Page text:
Aug 30, 2022
You probably have heard the word “portfolio” thrown around. While people in different fields use it to mean different things, one common ground is that portfolios act as proof. In academics and careers, a portfolio is documentation (proof) of competence. However, in stocks, a portfolio documents something else entirely. Before delving into the popular types of stock portfolio, let’s grasp what a stock portfolio means.
In finance, a portfolio describes a group of financial assets currently held by an investor. It could include stocks, mutual funds, bonds, cash, ETFs, gold, etc. In stock market terms, a portfolio describes a collection of stocks bought and held by an investor. Generally, the stocks are purchased because they have the potential to increase in value or yield consistent returns (dividends).
You probably have heard the common quote – Don’t put all your eggs in a basket. It is as accurate in the stock market as in other fields of endeavour. Instead of having a different basket, a stock portfolio means you have different ‘eggs’ in one basket. The advantage of this can be seen in risk mitigation. If a stock fails to perform well in a portfolio, the loss is mitigated by the better-performing ones.
As a rule of thumb, while you answer the question of “How many stocks should I have in my portfolio?” you should also take note of the degree of correlation of the stocks therein.
There are five popular portfolios in stocks. Generally, the type of stock portfolio an investor opts for often reveals their level of diversification, personality, risk appetite, and financial goals overall.
It is often believed that the higher the risk, the higher the reward. This is the case of an aggressive portfolio. It consists of high-growth stocks, typically from relatively new and undiscovered companies. Stocks from these companies, usually in the early growth stage, have a unique value proposition.
The asset classes in this category pose an outsized risk with the potential of offering a massive return. In addition, the stocks in this category have a high beta. This means their prices constantly fluctuate in either direction compared to the general market. A typical example is technology stocks. While anyone can build an aggressive stock portfolio, this type of portfolio is either seen with young adults or inexperienced investors. Aggressive portfolios offer over-exposure to the stock market.
As the name implies, a defensive portfolio houses stocks that are conservative. This portfolio includes stocks that do moderately well in any market cycle. The companies behind these stocks are counter-cyclical, meaning they do not follow the general market movements. Typical examples are companies that manufacture or sell everyday necessities or staples. They are low beta stocks and encompass diversification across sectors and countries.
A defensive portfolio is a popular choice for investors with a meagre risk appetite. In addition, because they sometimes offer a dividend, it is a common strategy many investors employ to minimise loss during market downtimes.
The income portfolio is specifically designed to benefit from the regular income paid to the shareholder through dividends or benefits. The income portfolio differs from the defensive portfolio because it focuses more on getting a higher dividend payout ratio. As a result, companies with income stocks are slow growers in the industry.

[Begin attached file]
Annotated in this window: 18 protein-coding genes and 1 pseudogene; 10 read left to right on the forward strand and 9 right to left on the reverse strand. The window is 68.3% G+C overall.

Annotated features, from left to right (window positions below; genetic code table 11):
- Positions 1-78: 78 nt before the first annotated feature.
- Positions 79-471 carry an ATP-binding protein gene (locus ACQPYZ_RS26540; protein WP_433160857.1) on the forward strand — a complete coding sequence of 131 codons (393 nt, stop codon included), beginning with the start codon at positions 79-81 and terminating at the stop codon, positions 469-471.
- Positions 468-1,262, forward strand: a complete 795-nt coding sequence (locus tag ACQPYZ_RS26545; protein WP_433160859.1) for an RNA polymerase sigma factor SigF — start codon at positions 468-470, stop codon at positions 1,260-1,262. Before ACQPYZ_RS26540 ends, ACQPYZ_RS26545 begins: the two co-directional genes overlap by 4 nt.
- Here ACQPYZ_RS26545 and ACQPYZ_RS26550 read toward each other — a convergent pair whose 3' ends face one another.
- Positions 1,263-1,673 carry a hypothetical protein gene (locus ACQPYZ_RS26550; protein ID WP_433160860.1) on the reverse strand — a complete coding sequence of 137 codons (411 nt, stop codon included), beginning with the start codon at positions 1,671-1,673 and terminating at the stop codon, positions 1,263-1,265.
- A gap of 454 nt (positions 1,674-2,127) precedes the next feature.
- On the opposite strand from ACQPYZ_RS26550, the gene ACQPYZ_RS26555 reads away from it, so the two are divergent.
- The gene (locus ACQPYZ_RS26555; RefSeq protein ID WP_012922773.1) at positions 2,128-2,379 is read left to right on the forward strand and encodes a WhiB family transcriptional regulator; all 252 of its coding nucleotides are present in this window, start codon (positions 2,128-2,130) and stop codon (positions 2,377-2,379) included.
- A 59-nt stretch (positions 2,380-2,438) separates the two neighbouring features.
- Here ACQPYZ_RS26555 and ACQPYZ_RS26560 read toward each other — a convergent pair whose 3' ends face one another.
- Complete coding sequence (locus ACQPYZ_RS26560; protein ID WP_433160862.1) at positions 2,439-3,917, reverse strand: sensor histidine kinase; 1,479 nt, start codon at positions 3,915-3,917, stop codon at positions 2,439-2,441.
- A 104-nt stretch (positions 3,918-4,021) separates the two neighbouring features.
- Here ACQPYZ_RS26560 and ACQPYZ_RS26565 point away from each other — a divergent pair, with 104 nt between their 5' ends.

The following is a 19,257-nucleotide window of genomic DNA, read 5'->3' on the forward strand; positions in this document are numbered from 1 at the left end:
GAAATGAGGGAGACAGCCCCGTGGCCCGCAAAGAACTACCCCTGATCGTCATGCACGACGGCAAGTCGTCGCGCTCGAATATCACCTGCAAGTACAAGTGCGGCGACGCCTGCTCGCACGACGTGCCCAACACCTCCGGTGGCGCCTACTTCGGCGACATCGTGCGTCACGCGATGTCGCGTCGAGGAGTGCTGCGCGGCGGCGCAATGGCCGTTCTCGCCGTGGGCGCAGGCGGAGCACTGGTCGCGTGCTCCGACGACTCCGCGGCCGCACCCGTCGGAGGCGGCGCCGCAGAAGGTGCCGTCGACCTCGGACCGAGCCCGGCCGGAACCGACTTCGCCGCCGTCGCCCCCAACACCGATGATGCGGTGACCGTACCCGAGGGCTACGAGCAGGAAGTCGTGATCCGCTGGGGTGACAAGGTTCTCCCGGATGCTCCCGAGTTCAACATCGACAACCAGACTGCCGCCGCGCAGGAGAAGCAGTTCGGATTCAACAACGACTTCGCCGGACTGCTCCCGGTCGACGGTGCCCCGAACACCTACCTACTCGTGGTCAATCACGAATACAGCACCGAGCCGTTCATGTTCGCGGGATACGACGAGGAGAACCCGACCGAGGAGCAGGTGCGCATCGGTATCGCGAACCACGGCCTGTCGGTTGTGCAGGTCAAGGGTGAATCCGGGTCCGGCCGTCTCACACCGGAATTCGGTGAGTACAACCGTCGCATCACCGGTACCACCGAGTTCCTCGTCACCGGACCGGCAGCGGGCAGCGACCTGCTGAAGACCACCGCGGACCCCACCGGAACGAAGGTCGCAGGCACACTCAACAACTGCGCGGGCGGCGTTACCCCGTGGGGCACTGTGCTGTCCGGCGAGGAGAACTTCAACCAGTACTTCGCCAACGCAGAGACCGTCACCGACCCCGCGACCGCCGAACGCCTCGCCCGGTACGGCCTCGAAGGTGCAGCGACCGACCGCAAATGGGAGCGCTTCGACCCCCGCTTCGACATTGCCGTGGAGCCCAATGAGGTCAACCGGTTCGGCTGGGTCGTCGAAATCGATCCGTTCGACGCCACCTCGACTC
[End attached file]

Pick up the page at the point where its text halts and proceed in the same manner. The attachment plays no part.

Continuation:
Investors with this portfolio enjoy stability without having to do a thing. Real Estate Investment Trusts (REITs) are an excellent example of this investment. The income portfolio suits retirees looking for how to make a passive income from the stock market. However, bear in mind that these stocks are subject to changes in the macroeconomy.
As hinted by the name, the hybrid portfolio is an investment mash-up of different types of financial assets. Typically, this portfolio would include a blue-chip company and other assets such as bonds, REITs, etc. The ultimate goal of the portfolio is diversification across several asset classes, which aims to achieve wealth appreciation in the long run. Similarly, the investor can be aggressive, moderate, or conservative.
The speculative portfolio entails the highest risk of all five portfolio types. This type of portfolio aims for a huge capital appreciation by investing in startup stocks in their growth stage. Many of the stocks in the speculative portfolio are included in initial public offerings or promised to be the next Amazon and Tesla.
Investors continue to opt for stocks in this category because owning the right one could make all the difference in their finance. This portfolio type is more suited for investors with a high-risk tolerance. Some people would consider speculative portfolio trading a form of gambling. Before investing, it is advised to spend quality time researching the product and company.
After closely examining the different types of stock portfolio, investors and would-be investors should be able to decide which one suits them better. As mentioned earlier, your portfolio choice also speaks volumes about your investment temperament and risk appetite. Building a portfolio takes time and research with a bit of balance to avoid falling to the extreme. The extra effort devoted is what separates investors from people who merely invest in the index. Before you build your stock portfolio, remember that capital preservation is crucial, and the goal of investing is not to make bogus returns but to continually beat the stock indexes.
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